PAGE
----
Win Some, Lose Some – It’s Not All the Same for Us

The 21st century started with the transubstantiation of the economic structure in the advanced world. Albeit the growing importance of services was already quite clear in the 1960s, modern services soared right after the revolution of information and communication technologies (ICT) from to the midst of 1970s.
Importantly, the emerging new services economies, in which 60-80% of GNI stems from services, are pervaded by the ‘servitising the product’ phenomena when adding services to the product offerings has also become a less-trumpeted, but secular factor in the new era of economic structure. In this way, increasing cutomers’ loyalty by providing them more emotional pleasures gained momentum. Undoubtedly, the shift to services economies requires very much different learning skills to maintain the creativity and more subtle innovation over the decades (i.e. computer literacy, engineers of computer technology and ICT tools have been appreciating). The so-called knowledge economies are therefore here to stay in which the generation and usefulness of new and relevant knowledge have been appreciating, not to mention the ability of people to frequently renew their knowledge basis (i.e. in the field of informatics, what was learned 2 years ago is now ancient history).
But, the old saying of „win some, lose some” still holds. Those people that were able and willing to rework their mindset to obtain anew skills, to take a big leap and move to other places were the temporary winners of the game. It also true that we got into a chapter of modern socio-economic development, in which the added value of slavish imitation of other innovations and solutions has lost its momentum because consumers need better services and products that are often tailor-made and co-designed. It implies that creative thinkers are required in old sectors to go beyond the wall of the past routines. This is why big players of businesses having stimulating and innovation-tailored atmosphere started to siphoning away innovative young students, graduates from certain places bounded with old industries (e.g. as Enrico Moretti demonstrated, Detroit is emptying and innovative workers have been moving to San Francisco, Durham, or to Austin etc.).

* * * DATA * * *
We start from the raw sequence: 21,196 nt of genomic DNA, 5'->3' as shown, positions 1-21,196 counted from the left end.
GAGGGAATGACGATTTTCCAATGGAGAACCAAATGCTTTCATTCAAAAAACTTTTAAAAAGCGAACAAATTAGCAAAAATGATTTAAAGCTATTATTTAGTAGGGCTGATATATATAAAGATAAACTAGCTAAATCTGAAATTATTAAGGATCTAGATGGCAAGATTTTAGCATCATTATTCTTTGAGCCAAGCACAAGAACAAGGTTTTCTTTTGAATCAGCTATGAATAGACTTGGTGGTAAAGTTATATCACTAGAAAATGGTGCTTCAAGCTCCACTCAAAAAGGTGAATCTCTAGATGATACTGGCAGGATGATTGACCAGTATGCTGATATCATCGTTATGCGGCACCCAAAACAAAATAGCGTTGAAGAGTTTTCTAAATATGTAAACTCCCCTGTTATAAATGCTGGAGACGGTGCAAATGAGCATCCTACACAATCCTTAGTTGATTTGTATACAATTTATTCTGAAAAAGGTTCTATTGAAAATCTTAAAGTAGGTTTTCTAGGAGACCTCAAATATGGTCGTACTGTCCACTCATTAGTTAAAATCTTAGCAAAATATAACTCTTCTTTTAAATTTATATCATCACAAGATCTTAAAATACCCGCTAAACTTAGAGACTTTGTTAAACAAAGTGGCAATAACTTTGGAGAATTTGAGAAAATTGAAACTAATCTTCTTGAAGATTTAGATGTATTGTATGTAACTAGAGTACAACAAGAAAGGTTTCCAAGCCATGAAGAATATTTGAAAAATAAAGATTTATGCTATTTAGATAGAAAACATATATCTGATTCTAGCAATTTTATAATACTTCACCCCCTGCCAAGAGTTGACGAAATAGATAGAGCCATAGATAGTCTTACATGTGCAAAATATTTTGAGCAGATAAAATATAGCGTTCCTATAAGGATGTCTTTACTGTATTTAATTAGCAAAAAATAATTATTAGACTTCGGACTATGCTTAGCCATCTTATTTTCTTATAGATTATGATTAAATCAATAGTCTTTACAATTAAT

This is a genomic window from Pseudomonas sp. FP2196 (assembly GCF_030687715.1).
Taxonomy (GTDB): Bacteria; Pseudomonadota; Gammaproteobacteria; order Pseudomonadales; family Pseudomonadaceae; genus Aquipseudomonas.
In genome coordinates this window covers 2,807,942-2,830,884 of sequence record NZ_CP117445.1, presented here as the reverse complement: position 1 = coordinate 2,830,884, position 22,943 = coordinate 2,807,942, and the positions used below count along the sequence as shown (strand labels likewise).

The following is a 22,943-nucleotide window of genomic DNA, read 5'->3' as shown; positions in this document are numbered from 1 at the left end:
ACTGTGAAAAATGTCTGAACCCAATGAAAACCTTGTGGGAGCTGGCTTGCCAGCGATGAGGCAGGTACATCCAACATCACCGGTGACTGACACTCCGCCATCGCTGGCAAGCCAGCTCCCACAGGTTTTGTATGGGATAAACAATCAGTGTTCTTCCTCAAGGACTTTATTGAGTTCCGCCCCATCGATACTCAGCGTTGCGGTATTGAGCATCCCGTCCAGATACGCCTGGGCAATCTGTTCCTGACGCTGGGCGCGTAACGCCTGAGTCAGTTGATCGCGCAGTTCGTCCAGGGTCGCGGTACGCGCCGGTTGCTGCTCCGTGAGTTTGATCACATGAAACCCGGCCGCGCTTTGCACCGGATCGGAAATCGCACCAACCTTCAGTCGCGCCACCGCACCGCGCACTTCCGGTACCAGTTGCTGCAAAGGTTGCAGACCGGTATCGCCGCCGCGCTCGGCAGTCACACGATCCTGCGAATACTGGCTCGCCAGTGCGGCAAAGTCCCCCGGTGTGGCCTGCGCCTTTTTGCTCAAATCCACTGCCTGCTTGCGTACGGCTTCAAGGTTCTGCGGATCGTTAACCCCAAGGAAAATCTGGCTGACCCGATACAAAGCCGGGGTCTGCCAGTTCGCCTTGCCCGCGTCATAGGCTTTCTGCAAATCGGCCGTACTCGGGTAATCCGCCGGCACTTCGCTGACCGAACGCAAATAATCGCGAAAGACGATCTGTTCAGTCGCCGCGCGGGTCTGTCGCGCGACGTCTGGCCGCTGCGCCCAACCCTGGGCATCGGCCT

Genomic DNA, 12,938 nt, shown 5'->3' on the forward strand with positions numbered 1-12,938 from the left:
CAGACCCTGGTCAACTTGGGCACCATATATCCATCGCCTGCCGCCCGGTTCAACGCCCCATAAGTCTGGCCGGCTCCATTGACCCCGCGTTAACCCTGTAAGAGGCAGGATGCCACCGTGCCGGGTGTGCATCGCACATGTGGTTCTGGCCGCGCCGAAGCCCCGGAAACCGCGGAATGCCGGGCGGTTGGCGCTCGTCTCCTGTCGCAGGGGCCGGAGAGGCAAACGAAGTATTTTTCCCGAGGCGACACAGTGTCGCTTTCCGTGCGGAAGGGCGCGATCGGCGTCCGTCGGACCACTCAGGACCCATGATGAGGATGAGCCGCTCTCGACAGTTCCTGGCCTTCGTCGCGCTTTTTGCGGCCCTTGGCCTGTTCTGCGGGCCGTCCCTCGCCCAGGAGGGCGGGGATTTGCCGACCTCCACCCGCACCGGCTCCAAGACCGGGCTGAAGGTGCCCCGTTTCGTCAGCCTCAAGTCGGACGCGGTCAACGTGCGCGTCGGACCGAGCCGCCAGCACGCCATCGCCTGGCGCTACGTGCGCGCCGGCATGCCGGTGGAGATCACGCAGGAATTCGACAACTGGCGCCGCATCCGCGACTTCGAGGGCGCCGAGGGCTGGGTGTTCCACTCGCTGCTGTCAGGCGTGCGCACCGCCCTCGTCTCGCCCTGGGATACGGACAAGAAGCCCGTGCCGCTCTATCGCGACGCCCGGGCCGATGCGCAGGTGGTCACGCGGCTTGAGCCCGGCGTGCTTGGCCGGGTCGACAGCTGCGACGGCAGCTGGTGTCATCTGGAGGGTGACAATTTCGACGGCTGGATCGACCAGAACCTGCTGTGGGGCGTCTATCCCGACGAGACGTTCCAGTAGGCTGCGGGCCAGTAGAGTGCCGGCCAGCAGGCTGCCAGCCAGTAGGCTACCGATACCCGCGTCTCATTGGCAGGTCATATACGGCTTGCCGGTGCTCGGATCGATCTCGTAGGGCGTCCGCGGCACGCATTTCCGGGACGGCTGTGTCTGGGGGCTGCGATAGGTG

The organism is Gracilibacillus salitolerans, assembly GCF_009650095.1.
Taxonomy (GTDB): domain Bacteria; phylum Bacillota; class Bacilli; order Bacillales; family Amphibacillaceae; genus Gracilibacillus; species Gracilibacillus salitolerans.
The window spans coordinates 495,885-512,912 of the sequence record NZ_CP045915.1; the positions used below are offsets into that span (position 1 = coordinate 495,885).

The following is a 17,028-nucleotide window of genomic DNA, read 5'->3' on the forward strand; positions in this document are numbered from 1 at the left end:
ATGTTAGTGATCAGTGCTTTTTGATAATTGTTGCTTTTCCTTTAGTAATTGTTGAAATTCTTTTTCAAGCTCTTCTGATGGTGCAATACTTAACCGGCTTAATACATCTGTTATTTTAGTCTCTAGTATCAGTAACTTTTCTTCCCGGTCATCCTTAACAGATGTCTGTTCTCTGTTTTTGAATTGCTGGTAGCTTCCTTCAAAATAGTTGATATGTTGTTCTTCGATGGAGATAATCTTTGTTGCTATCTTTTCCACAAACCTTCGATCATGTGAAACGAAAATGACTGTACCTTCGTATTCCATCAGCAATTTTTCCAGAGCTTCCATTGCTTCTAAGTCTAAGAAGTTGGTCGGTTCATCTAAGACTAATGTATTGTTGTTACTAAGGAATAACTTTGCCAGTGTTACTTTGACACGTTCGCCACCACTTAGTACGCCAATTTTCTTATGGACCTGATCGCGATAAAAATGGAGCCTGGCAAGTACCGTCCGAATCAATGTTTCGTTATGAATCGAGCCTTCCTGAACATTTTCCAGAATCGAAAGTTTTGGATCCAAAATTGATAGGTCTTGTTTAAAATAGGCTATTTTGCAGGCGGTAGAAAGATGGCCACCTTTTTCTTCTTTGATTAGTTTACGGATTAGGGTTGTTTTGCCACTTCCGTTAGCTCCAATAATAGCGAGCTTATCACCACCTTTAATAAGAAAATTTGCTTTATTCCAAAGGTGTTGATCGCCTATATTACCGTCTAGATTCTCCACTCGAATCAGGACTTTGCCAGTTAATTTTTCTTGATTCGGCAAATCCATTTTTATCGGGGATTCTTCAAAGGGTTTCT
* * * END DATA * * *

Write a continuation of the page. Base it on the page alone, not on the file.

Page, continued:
We have to candidly admit that development in one place (certain cities or regions) always have the negative repercussions to other places. As the prominent social scientist, one of the greatest Freiburg school economist, Wilhelm Röpke once emphasised: we cannot fill a hole without creating another one elsewhere. In global perspectives, such remarkable and observable changes can be noticed in the flow of refugees and immigrants from the African continent to Europe that offers them more opportunities to achieve a certain level of living standard, but, of course, such trend can also be recognised by looking at cities that have been „emptying” for decades while other growth poles rise.
Silicon Valley in the United States, as one of the most famous growth pole, can be seen as a prime example of development and decay. The Baltimore- incident of 2015 calls for concerted efforts to dampen the decay process of certain big cities that have been losing their most innovative and creative workers and where workers – not having modern ICT skills, but old-fashioned working skills – remain and not necessarily wait for future opportunities and promises.
It is hardly by chance that if one looks at the composition of workforce in big companies settled down in the Silicon Valley, it can be noted that only a very infinitesimal proportion of black people is represented in those companies.
Chart 1. Overall diversity of workforce in the Silicon Valley
A potential lesson might be that sustained growth depends on our ability to tackle the complex interplay and interactions of various phenomena. This is why getting a more systemic understanding when supporting regional development can be ranked with the group of some of the thorniest challengess of nowadays.